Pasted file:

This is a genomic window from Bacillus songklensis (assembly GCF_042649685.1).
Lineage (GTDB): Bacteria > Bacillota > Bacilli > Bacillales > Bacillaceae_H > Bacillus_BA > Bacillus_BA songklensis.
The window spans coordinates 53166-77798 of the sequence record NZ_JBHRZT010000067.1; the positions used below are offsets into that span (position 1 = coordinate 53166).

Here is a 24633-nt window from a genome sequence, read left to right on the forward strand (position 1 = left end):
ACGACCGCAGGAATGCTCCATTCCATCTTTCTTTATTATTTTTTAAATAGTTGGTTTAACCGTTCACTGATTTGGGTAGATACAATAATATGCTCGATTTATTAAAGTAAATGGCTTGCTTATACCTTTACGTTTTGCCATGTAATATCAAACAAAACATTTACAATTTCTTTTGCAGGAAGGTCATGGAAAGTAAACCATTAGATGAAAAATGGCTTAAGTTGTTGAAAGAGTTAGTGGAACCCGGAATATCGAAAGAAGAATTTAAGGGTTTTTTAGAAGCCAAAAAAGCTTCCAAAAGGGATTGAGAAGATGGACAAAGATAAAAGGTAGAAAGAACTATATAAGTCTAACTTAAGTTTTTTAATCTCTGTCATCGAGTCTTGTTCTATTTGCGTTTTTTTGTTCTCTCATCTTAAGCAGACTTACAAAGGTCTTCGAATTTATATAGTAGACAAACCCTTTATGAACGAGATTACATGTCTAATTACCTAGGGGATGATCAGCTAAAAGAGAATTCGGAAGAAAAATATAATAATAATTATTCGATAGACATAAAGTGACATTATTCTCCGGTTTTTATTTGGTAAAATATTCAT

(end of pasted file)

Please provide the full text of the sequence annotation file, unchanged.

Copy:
This is a genomic window from Bacillus songklensis (assembly GCF_042649685.1).
Lineage (GTDB): Bacteria > Bacillota > Bacilli > Bacillales > Bacillaceae_H > Bacillus_BA > Bacillus_BA songklensis.
The window spans coordinates 53166-77798 of the sequence record NZ_JBHRZT010000067.1; the positions used below are offsets into that span (position 1 = coordinate 53166).

Here is a 24633-nt window from a genome sequence, read left to right on the forward strand (position 1 = left end):
ACGACCGCAGGAATGCTCCATTCCATCTTTCTTTATTATTTTTTAAATAGTTGGTTTAACCGTTCACTGATTTGGGTAGATACAATAATATGCTCGATTTATTAAAGTAAATGGCTTGCTTATACCTTTACGTTTTGCCATGTAATATCAAACAAAACATTTACAATTTCTTTTGCAGGAAGGTCATGGAAAGTAAACCATTAGATGAAAAATGGCTTAAGTTGTTGAAAGAGTTAGTGGAACCCGGAATATCGAAAGAAGAATTTAAGGGTTTTTTAGAAGCCAAAAAAGCTTCCAAAAGGGATTGAGAAGATGGACAAAGATAAAAGGTAGAAAGAACTATATAAGTCTAACTTAAGTTTTTTAATCTCTGTCATCGAGTCTTGTTCTATTTGCGTTTTTTTGTTCTCTCATCTTAAGCAGACTTACAAAGGTCTTCGAATTTATATAGTAGACAAACCCTTTATGAACGAGATTACATGTCTAATTACCTAGGGGATGATCAGCTAAAAGAGAATTCGGAAGAAAAATATAATAATAATTATTCGATAGACATAAAGTGACATTATTCTCCGGTTTTTATTTGGTAAAATATTCAT